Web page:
Soon, prowling up and down the tube platform, I thought of those with such directionless anger they push strangers onto the track; I thought of the relentless burning rage of animals primed for fighting who are kept in cages. “Sexual assault!” The phrase pounded through my skull like banging blood. Soon, Katy was opening her door to me, teetering there with a beer in her hand, her pale face wearing a ridiculous grin – forced and false like a clown’s, or like that of a child caught being naughty, and who can plead only with the charm of their face for forgiveness.

Soon, the story. How on that first night in Spain, Pamela and her had been out getting drunk. They’d gone back to their room, to yatter about sex under the covers in dim light and comfort. Pamela had been telling Katy about this new guy: Extremely good in bed, and what an appetite! What fun. He’d be up for a threesome, you know. O, revealed Katy, she had a threesome once! A mistake to say that, she knew as she said it.

Pamela wanted a threesome with her guy, Pamela said. And he knew all about Katy; he’d be up for Katy. If Katy had had one before, she should try it again. Pamela was her friend, a good friend (heck, she’d done her a big favour in paying for this holiday!) – and what’s wrong with them, anyway? It’d be fun. Didn’t she find the thought a turn-on? Come here; let’s try something now. Go on. We’re friends, aren’t we! Do me a favour.

On, on it went; Katy saying no, Katy trying to sleep, Katy trying not to upset Pamela, on it went. Drunk at the edge of control, tired at the edge of indeciveness, Katy told me after what she had thought at the moment she gave in to the bullying, at the moment Pamela’s face was kissing her, as her hands were moved to Pamela’s breasts, as Pamela’s fingers jammed inside of her: When will this end? I can’t ever tell Adam. You have to forget this.

We were out on the balcony, shivering, exhausted and huddled together. The sun had set over Notting Hill. The street was bustling with people still, interuped by the occasional siren. Of course I moved my hand over her hair, fondled through it, stroked at her cheeks; of course I kissed her on her forehead, wrapped my arms around her; of course I put my hand on her shoulder, gripped her; she moved toward me. Kissed me a little. Then more. In bed before sex: “I know what this is Katy, and I know what this isn’t.” The morning after: cold, and not a second of eye-contact before rushing off. I watched her march away. Who would have thought she had the ghost of a monster drifting beside her? Its chill wisps about her body, swirling, encircling, unseverable.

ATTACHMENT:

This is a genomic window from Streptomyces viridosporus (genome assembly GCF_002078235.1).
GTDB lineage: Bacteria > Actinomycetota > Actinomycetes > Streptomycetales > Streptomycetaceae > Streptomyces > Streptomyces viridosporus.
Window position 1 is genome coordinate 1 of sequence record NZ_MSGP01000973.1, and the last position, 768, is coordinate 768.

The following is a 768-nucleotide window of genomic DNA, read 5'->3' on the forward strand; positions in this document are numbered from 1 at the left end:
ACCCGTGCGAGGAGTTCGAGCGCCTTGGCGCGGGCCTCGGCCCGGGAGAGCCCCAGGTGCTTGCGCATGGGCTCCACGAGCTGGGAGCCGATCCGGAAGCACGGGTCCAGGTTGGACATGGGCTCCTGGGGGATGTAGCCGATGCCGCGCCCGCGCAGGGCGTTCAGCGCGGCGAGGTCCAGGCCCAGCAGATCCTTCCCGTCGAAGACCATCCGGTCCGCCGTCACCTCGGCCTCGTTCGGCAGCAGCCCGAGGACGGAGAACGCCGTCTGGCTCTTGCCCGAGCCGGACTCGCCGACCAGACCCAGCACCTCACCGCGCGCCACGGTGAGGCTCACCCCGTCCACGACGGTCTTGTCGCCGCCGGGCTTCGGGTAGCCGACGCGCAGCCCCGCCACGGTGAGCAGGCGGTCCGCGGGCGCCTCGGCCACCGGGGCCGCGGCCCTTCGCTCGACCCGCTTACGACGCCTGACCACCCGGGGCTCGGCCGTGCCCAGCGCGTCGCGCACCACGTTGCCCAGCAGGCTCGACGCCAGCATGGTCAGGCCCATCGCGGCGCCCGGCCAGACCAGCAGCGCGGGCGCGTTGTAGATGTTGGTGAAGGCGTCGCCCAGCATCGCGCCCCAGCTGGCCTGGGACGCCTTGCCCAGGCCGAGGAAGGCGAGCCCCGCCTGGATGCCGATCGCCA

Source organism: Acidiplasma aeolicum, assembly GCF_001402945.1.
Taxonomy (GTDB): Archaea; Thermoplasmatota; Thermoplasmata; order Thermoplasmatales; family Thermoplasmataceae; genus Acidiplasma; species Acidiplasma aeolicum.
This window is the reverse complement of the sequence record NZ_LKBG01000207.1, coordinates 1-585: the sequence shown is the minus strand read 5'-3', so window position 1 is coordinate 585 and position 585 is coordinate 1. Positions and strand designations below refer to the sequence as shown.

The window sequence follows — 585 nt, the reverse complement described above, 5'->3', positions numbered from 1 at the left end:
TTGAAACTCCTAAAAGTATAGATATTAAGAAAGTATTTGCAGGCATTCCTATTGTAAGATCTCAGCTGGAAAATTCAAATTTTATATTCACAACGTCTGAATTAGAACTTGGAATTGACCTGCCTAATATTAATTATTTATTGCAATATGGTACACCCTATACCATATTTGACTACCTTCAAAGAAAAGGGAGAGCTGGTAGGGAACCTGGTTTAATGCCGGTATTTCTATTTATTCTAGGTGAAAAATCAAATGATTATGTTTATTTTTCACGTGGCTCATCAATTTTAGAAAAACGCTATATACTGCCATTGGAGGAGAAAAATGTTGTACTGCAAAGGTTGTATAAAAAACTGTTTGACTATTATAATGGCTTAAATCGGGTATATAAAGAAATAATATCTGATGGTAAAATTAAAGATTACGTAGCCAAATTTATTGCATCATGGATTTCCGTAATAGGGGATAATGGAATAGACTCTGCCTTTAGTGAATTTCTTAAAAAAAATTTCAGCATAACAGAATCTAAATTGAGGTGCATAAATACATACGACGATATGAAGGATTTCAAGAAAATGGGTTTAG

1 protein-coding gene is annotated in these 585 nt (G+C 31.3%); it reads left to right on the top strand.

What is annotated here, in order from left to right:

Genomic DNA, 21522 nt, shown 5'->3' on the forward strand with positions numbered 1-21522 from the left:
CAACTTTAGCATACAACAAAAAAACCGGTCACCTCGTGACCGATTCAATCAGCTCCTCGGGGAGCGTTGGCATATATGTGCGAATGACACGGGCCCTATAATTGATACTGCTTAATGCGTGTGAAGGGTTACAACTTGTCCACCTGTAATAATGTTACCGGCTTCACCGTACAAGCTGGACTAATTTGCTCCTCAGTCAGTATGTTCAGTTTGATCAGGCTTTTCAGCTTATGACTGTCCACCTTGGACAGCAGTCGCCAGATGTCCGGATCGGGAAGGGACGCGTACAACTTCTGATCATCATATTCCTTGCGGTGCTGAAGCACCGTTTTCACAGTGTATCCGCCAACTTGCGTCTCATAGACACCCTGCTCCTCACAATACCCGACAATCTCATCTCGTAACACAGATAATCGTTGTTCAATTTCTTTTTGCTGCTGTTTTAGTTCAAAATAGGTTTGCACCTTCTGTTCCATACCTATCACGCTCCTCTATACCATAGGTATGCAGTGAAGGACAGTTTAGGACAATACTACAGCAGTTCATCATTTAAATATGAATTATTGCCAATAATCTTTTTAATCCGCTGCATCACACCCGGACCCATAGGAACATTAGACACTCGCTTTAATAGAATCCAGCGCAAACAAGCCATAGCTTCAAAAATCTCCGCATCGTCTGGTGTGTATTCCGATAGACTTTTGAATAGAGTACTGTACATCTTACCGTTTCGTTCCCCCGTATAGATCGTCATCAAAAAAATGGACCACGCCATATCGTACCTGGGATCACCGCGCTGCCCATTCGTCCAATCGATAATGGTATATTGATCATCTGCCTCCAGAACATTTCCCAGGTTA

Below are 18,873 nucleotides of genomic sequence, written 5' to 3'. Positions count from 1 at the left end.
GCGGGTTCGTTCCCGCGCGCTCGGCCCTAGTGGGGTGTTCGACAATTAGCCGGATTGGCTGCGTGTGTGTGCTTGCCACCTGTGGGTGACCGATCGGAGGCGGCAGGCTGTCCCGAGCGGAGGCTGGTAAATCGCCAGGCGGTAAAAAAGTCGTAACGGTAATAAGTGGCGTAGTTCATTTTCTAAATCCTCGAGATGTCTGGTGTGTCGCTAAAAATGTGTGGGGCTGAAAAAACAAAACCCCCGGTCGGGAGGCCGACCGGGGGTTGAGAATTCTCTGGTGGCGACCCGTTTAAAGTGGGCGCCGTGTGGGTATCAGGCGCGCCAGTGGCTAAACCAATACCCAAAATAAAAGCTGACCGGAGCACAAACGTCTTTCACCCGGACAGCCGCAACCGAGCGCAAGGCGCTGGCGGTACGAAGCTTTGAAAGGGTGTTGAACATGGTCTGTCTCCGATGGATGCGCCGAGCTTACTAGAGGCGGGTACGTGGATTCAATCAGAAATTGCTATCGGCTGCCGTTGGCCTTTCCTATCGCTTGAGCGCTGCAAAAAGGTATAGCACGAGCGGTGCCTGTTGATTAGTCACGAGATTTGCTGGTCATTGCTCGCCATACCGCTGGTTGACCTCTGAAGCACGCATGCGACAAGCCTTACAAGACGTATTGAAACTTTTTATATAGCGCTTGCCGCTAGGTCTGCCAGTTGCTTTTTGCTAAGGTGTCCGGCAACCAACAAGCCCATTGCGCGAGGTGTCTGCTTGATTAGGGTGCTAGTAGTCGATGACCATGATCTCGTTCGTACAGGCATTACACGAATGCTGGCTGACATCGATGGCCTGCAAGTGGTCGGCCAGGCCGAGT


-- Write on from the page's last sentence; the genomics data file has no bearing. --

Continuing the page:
After that, Katy managed to write Pamela two letters, telling her what she had done, and why the friendship was over: She didn’t miss out fitful sleeping, she didn’t miss out that she wanted revenge, that she couldn’t stand the thought of Pamela, and wouldn’t care if she died tomorrow. I told my friends this seemed to bring Katy to terms with it; that after sending them, after dealing with Pamela’s one call, Katy was less hateful; down, true, but more like her old self.

When Katy returned from the loo, we talked some more about how I’d gotten that wrong. The memories that came from nowhere; daggers in the darkness stabbing suddenly. The questions that swirled: why her? Was it even assault, or rape, words she used that slice through the air like a sword?

Katy had never thought one of her friends could do what Pamela did – and if Katy had insisted no, they may still be friends. Katy – a beautiful 28 year old secretary who had drifted from New Zealand to London via Scotland and partying and endless drugs and casual-sex and a-marriage-for-a-passport and friendships sprouting everywhere like flowers – had never supposed that she could be thrown like a little girl with a delightful smile from such a carousel onto a slice of such spikey railings.

The lifts at the tube station were not working. We clamoured down the bare metal staircase, spiralling into the grimy tube tunnels beneath London, entering the innards of a vast, indifferent mechanical beast together. “You missed something funny back at the hotel, when you were in the loo,” I tell her.

It was the sort of little moment that could have made a little blog entry a while ago – had my mood had been different; the sort of instant dotted through the city and its years, like a trail of sweets across some dark forest floor.

“One of the guests came in to speak to the barman. They’d obviously gotten to know each other a bit during his stay. He came in to say goodbye – it was his second to last day staying there, he said.”

“Right,” said Katy, turning with a smile for the punch-line.

“And the barman looked at him and asked, ‘so when is your last day?’” I could remember clearly the dumbfounded look of the guest; the vacant stillness of the barman’s waiting face.

Katy laughed. “What did the guest say?”

“There was a pause. He said, ‘Tomorrow.’ Another pause. Then the barman said, ‘O.’ That was it. They shook hands, and the guest departed.”

Different directions on the tube at the bottom of the staircase. I tell her we’ll talk later in the week, I’m here for her, call me if and when she wants, she’ll be ok – the ordinary things of friendship, for all that it is worth in this world.